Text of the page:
There are some basic rules that every pool owner should follow if you want to keep your pool in tip-top shape. As Vancouver swimming pool contractors we have some sound advice on what to keep away from your swimming pool. 

If you are planning to build a pool this summer, or simply want to have more information on maintaining the one you already have, here are some things you should keep away from your pool at all times – as well as how to handle accidents, if they do happen. 

These are the 7 things that should never go in your pool 


1. Soaps and lotions 

There is a reason why public pools ask you to shower before entering. This is because any lotion, chemical or perfume on your body can throw off the pool’s chemistry. In order for your pool to remain sanitary and swimmable, it requires a delicate balance of chemicals; when new chemicals are thrown into this mix, the water becomes contaminated, so a rinse is always recommended before you take a plunge! 

2. Broken glass 

With slippery surfaces everywhere, it is not unlikely that if there is a glass near a pool, there will be broken glass in the pool. It is very difficult to find broken glass in a pool and very dangerous to swimmers who can easily be exposed to injury. Remedying this situation can be incredibly expensive, as draining the pool is the only solution to getting the glass out. We recommend implementing a plastic-only rule when it comes to drinking around your pool, to avoid damage to you, your guests and your pool. 

3. Organic debris 

This includes branches, leaves, sticks or anything that can float from the environment into your pool. As soon as organic debris enters your pool it will begin to throw off the pH levels and affect the sanitization of your pool water. Debris should be cleaned immediately with a net, or when your pool is not in use, a pool cover is the best way from keeping these elements out.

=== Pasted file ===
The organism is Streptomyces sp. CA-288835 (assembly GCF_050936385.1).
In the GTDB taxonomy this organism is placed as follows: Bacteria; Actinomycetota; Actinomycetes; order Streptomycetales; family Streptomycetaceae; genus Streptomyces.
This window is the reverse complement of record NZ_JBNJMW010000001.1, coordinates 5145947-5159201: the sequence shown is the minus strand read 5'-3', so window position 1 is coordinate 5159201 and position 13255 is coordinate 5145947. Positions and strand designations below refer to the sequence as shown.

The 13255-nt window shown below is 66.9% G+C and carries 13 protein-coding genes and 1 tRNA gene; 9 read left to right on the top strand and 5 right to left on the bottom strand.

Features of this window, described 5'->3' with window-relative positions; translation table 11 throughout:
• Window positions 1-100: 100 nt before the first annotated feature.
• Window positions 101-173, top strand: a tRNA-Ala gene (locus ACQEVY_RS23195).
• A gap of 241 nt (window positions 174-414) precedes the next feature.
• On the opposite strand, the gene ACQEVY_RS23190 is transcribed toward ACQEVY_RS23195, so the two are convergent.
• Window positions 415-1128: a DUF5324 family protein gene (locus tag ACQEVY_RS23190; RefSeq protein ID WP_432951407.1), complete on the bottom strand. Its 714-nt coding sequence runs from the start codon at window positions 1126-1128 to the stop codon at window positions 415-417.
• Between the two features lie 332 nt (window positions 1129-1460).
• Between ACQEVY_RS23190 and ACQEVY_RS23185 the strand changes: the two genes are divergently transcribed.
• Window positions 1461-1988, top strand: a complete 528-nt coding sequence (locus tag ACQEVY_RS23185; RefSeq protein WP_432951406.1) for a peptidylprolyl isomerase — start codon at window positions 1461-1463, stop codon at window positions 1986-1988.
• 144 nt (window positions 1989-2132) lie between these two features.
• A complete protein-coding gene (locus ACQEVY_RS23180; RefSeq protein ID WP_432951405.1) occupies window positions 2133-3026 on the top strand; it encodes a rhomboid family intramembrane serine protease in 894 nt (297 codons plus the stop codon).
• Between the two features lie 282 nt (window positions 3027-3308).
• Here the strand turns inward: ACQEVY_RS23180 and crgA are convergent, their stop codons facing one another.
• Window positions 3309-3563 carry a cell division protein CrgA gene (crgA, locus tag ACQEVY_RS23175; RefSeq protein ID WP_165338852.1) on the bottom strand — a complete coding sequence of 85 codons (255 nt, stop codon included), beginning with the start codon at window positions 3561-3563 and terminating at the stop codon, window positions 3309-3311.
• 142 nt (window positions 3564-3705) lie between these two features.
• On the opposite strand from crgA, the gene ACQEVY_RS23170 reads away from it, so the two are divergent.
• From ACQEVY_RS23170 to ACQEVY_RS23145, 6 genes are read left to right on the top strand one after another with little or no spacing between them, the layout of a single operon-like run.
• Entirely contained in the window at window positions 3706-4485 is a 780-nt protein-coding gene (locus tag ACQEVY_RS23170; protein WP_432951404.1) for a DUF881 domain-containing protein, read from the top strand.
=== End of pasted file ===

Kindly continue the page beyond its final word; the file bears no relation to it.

4. Wildlife 

Although having a duck swimming in your pool may seem fun, you will want to avoid anything that could contaminate your pool water. Ducks and other forms of wildlife may use your pool as a washroom, making it unsanitary for your family to swim in. Some pool owners have been known to use a floating alligator in their pool to deter ducks and other forms of wildlife, but a pool cover is just as effective! 

5. Unexpected guests 

Entertaining company is one of the perks of owning a swimming pool. It can be the focal point for hosting parties and the talk of the neighbourhood kids, who will deem yours as the best house in town. However, unmonitored pools that are easily accessible – without an enclosed fence or gate – pose a significant danger and can be a huge liability to pool owners. Keep curious children safe by installing a closed gate around your pool to prevent anyone from accessing the water without your knowledge. 

6. Unsupervised children

This touches on the last point. Any children who are using the pool should be supervised at all times. Assign roles to the adults in the backyard and ensure that someone is on an uninterrupted child watch. Fun is never a reason to put a child’s life at risk of drowning in your pool. 

7. Inebriated guests

Although it can seem fun to drink around the pool and summer days sometimes don’t seem complete without a cold beverage, inebriated guests can be a danger to themselves and to others. They are less likely to follow safety rules and more prone to slip and fall on the pool deck. Anyone who has been drinking should be monitored near the pool for the safety of everyone who is trying to enjoy a relaxing day. 

Keeping items out of your pool while it’s not in use will keep your pool sanitary and balanced. A pool cover is an excellent way to ensure that the elements stay in nature, while your pool stays balanced. Check out more benefits of a pool cover here!